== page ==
That’s not to say that people aren’t drinking instant coffee, because there are a lot who do! Honestly, who doesn’t like to get things quickly? Especially in the morning when you have a busy day ahead of you.
There’s no contest that freshly ground coffee beans wouldn’t win when it comes to flavor. But what exactly is instant coffee? Is it any different than regular coffee? How is instant coffee made? Let’s dig deeper into this common household coffee and why everyone can’t seem to get enough of it.
The history of instant coffee
Instant coffee started to surface around the American Civil War. After a while, a similar mixture of coffee, sugar, and milk spread around Europe.
What we know today as instant coffee was first patented in 1881 by Frenchman, Alphonse Allais.
Due to its simplicity and speedy preparation, it was given to soldiers, sold in supermarkets and distributed around hotels and offices worldwide. By World War II, instant coffee was already a convenience for most households and businesses.
Even today it’s difficult to go to any hotel or office building without finding some instant coffee. Though it’s not famous for its flavor and freshness, it’s still a drink of choice for the general population. Simplicity cannot be beaten. The only thing that comes close would be a Keurig, but that is a whole different system.
How is instant coffee manufactured?
What makes coffee instant is when all the water is removed from the brewed product, leaving behind dehydrated crystals of coffee.
By the time instant coffee gets to us as consumers, instant coffee is essentially coffee that is made from coffee extract. The preparation is as simple as adding hot water, the instant coffee powder, and boom, you have a cup of java juice. Simple right?
There are two methods of making instant coffee:
- Spray drying – Liquid coffee is sprayed into hot air, causing the droplets to turn into coffee granules. Spray drying uses heat to extract the coffee powder.
- Freeze drying – The liquid inside the frozen coffee is vaporized, leaving behind a coffee powder that can be reconstituted in water. Freeze drying tends to leave more of the aromatic properties behind, which can make this method feel more like a fresh cup of coffee.
The preferred method of drying varies between different manufacturers, however, the most common technique is the freeze-drying method.
Is instant coffee the same as ground coffee?
Other than overall freshness and flavor, instant coffee tends to have less caffeine than ground coffee. Some studies have shown that instant coffee may contain more of certain antioxidants, which is great! But ground coffee contains more than double the amount of potassium found in instant coffee.
Another big difference is the speed and ease of instant coffee compared to ground coffee. You literally just mix hot water with the coffee powder and you’re done!
So the two are quite different yet they are derived from the same thing – coffee. Both are made with water. Whichever is “better” would be completely up to how you like your coffee made. Convenience is also a factor in this decision and whether or not you have the time to prepare your beans.
In a rush? Maybe instant coffee is the way to go. Want to make a high-quality cup of coffee? You may consider regular coffee.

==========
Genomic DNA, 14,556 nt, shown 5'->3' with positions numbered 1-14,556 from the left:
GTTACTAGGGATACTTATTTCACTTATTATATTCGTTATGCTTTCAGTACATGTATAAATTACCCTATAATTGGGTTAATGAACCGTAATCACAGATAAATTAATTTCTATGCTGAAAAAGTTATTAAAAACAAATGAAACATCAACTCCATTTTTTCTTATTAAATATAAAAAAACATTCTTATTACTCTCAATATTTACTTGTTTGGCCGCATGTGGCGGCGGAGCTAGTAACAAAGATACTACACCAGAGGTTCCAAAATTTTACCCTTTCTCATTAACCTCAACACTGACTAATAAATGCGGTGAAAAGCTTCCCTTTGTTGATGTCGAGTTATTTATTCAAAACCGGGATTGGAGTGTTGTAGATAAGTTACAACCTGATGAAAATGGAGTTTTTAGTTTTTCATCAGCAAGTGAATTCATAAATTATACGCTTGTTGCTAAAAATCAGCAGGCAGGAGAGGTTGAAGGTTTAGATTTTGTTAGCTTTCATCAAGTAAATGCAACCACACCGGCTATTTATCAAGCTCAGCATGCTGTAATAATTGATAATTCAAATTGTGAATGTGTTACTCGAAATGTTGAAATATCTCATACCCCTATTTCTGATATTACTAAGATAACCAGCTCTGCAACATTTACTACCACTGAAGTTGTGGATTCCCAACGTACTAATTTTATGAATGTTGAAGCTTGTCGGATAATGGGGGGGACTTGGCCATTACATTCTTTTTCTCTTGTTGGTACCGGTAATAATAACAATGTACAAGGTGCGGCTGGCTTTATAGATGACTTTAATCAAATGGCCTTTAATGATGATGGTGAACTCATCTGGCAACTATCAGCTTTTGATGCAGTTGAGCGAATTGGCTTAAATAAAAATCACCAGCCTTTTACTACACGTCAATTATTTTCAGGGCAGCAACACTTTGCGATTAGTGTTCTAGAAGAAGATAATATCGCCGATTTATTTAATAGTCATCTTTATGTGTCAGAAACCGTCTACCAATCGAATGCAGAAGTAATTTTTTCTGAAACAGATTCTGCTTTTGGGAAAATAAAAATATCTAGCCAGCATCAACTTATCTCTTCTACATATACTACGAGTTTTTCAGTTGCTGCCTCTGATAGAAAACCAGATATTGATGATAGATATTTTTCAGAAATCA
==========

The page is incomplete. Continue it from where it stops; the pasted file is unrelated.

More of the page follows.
Does instant coffee expire?
Fresh coffee is the best coffee, there is no argument. If the container holding your instant coffee has been left open for a while, mold and other fungi can start to accumulate causing your instant coffee to go bad. If you want the best flavor from your powder, try and consume it closer to the date it was roasted.
Though some claim that instant coffee never expires, it’s safe to assume that if your container has been opened, it will eventually go bad. Since the taste of instant coffee is already less savory than brewed coffee, it may be hard to notice if oxygen has tampered with it. Always check the roast date and stick as close to it as possible.
Is instant coffee good for you?
Due to the fact that instant coffee can have up to twice as much acrylamide as freshly roasted coffee, it is something to keep an eye on, as overexposure to acrylamide may lead to damage to the nervous system and increased risk of cancer.
Not to worry too much though, the amount of exposure to acrylamide through instant coffee and diet is much lower than the amount shown to be harmful and should not be a cause of major concern.
On the other hand, drinking instant coffee may:
- Boost metabolism
- Enhance brain function
- Reduce the risk of neurodegenerative disease
- Improve liver health
- Improve mental health
- Promote longevity
- Decrease diabetes risk
The good folks at healthline.com have an amazing article with further information on this important topic. Click here to check out their full article on instant coffee.
There is no denying that instant coffee is quick and easy. Not only that, but it also lasts a while. So if there is ever an Armageddon scenario in our lifetime, it might not be a bad idea to stock up on the dried coffee. Just make sure you stock up on enough water as well and you’ll be good to go.
It can also be handy when you’re in a rush, enjoying the great outdoors, cooking a recipe that calls for coffee, or even if you have an unexpected house guest that turns up at your door.
There may also be some serious health benefits to drinking instant coffee. Why take a chance, right?
Although the caffeine levels of instant coffee may be lower than regular coffee, the convenience cannot be matched. So if you don’t care too much about the aromatic qualities and just want to get your coffee ASAP, instant is the way to go.
I think whether you are new to coffee, or a seasoned veteran; instant coffee has a place for everyone. It’s low calorie and high antioxidant properties make it a great asset to your morning. If you are still hesitant about instant coffee, make sure to check out some instant coffee recipes for inspiration.